Office: 304 Anderson Hall
Office Hours: 12-3 Monday
(352) 392-0262, ext. 284
Fax: (352) 392-0876
Governments do many things--legislators legislate, judges adjudicate,
and the executive executes. By now you probably have taken courses related
to the legislature, the executive, or the judicial process. What we tend
to forget, however, is that governments exist to do something-make our
nation safe, clean our air and water, or make it easier to get from Gainesville
to Waycross. The cumulative impact of these many actions (as well as the
actions not taken) is called policy--defense policy, transportation policy,
or environmental policy. Everybody complains about policy--why do we spend
so much on strategic defense and not land forces? So why doesn't the president
simply change policy? Well it is not that easy. Policies evolve over a
long period, are the product of cumulative political understandings, involve
fixed political and material costs, and simply are not that easy to change.
The purpose of this course is to teach you about policy--where it comes
from and why it is so difficult to change.
This course will be designed as follows. The first part of the course
will examine a series of readings related to policy development, the policy
process, implementation, and so on. We will then use this information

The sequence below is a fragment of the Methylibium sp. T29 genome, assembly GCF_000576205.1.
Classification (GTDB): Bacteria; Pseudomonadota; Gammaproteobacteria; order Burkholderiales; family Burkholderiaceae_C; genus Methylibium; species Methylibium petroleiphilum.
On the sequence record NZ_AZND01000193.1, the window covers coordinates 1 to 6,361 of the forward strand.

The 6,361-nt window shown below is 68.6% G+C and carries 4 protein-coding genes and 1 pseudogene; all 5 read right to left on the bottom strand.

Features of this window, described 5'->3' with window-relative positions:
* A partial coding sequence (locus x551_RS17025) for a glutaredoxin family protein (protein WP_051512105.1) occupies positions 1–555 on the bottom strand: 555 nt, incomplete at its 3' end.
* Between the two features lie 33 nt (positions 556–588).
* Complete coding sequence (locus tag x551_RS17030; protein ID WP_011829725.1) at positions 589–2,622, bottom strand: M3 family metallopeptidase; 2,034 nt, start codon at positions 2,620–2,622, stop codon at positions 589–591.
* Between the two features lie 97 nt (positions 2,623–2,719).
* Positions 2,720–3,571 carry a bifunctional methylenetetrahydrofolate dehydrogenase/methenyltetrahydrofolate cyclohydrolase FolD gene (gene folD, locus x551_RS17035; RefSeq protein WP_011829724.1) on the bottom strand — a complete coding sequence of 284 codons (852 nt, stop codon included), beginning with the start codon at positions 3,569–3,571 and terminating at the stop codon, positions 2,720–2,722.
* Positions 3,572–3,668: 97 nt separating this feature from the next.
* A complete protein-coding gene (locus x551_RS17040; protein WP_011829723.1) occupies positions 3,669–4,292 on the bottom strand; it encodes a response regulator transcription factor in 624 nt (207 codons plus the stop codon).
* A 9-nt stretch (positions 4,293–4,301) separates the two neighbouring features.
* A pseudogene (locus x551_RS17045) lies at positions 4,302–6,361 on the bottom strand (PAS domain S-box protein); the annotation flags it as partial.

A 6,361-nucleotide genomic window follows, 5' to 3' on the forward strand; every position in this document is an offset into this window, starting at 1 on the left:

to examine specific policies in the latter part of the class. The examination
of policies will be in the form of my lectures, presentations of readings,
discussion of New York Times articles and guest presentations.
This class does not meet the Gordon Rule.
The goal of this class is to make you a more sophisticated consumer of
government policy actions and statements. This cannot be achieved simply
by listening to lectures. There will be substantial involvement by ALL
students in the learning process. This means that you will be in front
of the room, at least three times, making presentations. There will be
extensive opportunities for class discussions. Learning about policy is
not a spectator sport. You will be expected to participate actively in
There are several required readings. These readings , in the order that
they will be read are as follows:
|| Incrementalism and Public Policy
(Chapter 2, Implementation Book)
||Agendas, Alternatives, and Public
||Controversies in American Public Policy
||New York Times
||Weekdays - subscribe or internet
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Reading assignments will be made at least one week prior to the week
in which the material will be discussed in class. You are expected to
read, consider, and be ready to discuss the readings in class.
Oral Chapter Reading
Each student, as part of his/her grade, will make an oral presentation
of a chapter reading. This presentation will include a brief outline/summary
or the chapter. You will be notified in advance of the class in which
you will make your presentation. Please note that YOU are responsible
for making this presentation on the day we discuss the reading. If you
cannot make this presentation it is your responsibility to have an alternate
make the presentation. Students should contact me before the class to
review the presentation. Each student must prepare a typed outline